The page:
Another issue is regrets. Sure, body jewelry can simply be removed and most of the time the holes will close up, but what do you do when you come to hate a tattoo? The only ways to fix a tattoo regret is to just try and hide it  for the rest of your life (embarrassing), to get it covered up with another tattoo (expensive), or there’s always laser surgery (extremely expensive, not to mention painful). Even though taking care of an unwanted piercing seems easy enough, what about fixing broken teeth? Also courtesy of, “Strikingly, in those with tongue, lip, or cheek piercings, a fourth had broken teeth attributed to their oral jewelry.”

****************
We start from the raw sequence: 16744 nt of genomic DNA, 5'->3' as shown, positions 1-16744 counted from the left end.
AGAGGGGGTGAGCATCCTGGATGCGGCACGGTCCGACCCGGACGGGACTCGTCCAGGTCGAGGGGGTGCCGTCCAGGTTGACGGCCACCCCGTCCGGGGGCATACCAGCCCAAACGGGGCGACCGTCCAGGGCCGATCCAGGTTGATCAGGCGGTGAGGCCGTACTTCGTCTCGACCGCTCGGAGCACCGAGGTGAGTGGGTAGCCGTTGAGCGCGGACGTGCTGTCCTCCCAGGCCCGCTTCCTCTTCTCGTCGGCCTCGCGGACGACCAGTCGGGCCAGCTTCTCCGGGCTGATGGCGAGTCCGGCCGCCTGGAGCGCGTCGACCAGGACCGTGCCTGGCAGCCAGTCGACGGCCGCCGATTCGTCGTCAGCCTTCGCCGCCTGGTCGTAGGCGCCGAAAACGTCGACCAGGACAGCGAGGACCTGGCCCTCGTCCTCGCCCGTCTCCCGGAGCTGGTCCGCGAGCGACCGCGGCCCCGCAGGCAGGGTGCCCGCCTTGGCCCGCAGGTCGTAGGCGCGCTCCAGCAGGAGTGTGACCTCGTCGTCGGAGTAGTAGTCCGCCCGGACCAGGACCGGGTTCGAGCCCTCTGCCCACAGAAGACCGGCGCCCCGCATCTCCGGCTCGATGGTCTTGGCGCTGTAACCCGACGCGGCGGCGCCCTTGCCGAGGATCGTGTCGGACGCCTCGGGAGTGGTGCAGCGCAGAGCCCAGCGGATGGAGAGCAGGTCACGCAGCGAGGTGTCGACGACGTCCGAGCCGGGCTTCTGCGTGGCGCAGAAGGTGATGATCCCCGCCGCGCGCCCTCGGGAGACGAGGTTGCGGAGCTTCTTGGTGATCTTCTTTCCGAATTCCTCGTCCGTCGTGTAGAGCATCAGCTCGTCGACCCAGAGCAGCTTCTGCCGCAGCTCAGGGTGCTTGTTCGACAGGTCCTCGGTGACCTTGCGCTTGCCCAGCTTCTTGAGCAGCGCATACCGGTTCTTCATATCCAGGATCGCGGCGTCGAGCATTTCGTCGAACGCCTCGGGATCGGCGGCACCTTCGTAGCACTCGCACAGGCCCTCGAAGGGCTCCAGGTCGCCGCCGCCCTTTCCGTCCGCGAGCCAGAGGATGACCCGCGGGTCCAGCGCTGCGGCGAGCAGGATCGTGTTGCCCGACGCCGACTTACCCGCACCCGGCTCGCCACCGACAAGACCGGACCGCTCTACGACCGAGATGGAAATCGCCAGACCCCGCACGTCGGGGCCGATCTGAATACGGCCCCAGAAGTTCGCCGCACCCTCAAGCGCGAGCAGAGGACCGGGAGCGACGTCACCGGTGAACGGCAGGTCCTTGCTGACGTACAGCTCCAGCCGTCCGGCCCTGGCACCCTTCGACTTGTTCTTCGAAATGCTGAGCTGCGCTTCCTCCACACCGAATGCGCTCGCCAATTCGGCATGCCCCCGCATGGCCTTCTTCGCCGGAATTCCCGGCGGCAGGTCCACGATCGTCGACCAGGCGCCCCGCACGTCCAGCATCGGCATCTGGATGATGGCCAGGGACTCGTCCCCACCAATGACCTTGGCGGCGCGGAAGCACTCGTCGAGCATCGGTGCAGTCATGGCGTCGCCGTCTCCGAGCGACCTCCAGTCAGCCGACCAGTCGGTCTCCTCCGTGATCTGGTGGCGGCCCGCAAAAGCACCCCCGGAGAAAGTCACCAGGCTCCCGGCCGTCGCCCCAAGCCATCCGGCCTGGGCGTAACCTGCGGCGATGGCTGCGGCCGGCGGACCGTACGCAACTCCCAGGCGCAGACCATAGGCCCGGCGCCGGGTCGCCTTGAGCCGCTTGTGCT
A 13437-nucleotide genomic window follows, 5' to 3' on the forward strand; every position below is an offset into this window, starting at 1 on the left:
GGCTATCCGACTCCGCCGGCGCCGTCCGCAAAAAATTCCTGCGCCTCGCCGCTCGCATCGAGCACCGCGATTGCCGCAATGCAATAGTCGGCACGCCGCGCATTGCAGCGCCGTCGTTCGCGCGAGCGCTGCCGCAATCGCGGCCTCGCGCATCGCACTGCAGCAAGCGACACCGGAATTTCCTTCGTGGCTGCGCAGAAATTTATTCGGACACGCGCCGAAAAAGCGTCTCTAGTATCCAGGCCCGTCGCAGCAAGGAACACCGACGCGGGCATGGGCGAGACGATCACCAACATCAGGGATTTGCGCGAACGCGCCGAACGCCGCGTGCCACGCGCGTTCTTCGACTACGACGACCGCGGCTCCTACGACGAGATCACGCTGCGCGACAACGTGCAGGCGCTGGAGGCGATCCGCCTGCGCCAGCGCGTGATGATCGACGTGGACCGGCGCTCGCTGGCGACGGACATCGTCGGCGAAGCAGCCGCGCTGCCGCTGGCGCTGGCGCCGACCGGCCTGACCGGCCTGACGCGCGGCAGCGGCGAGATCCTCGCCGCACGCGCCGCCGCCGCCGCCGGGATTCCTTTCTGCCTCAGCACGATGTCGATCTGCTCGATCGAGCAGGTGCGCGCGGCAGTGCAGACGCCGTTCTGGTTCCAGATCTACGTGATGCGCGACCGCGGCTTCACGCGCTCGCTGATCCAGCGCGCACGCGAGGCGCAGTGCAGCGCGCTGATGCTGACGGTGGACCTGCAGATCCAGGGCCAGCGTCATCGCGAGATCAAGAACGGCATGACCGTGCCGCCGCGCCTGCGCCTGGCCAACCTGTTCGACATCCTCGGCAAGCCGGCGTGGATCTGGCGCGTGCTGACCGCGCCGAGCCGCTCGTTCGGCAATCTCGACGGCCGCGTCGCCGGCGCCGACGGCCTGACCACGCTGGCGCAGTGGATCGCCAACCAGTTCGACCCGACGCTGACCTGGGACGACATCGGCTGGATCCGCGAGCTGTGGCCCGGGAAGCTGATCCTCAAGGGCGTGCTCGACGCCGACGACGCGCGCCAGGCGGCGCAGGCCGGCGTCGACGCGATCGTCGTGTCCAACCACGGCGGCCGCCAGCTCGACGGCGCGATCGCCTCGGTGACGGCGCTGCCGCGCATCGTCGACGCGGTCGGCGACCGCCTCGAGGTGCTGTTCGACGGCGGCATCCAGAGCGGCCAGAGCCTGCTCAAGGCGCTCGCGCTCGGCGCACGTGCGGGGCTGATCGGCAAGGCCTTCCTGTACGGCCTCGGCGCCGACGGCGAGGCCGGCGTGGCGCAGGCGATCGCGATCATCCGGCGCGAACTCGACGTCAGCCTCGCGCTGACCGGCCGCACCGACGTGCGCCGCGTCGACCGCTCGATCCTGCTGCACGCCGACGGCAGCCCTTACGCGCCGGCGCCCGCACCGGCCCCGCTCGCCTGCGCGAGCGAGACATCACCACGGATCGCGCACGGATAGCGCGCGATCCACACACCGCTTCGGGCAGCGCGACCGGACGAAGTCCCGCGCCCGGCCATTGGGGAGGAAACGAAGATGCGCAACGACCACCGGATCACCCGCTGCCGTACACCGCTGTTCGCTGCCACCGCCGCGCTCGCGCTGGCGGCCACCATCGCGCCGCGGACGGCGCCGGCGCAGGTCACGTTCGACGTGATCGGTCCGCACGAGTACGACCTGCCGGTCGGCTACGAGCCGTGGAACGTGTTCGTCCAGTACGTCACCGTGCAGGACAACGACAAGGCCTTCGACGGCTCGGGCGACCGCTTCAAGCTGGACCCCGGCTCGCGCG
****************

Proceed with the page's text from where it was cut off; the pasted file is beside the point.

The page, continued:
Tattoos and piercings are quickly becoming a household thing, and even here in Maryland a good chunk of the population goes around sporting either of these fashions. They are a fun, bold way to express yourself, so why not get a few? Just make sure to do your homework for once, and go check out your local tattoo shop’s health and hygiene regulations.

L.A. Death Cafe Offers Peace of Mind

April 25th, 2013

It’s safe to say that we all think about death from time to time. Whether it be the death of a loved one, or even the thought of your own demise, it can be a scary thing to think about. Understanding these fears, Betsy Trapasso of L.A. decided to dedicate her time to people who wish to express their feelings about death in a safe and comfortable environment. To accomplish this, she became a proud member of the Death Café movement started by Jon Underwood of England.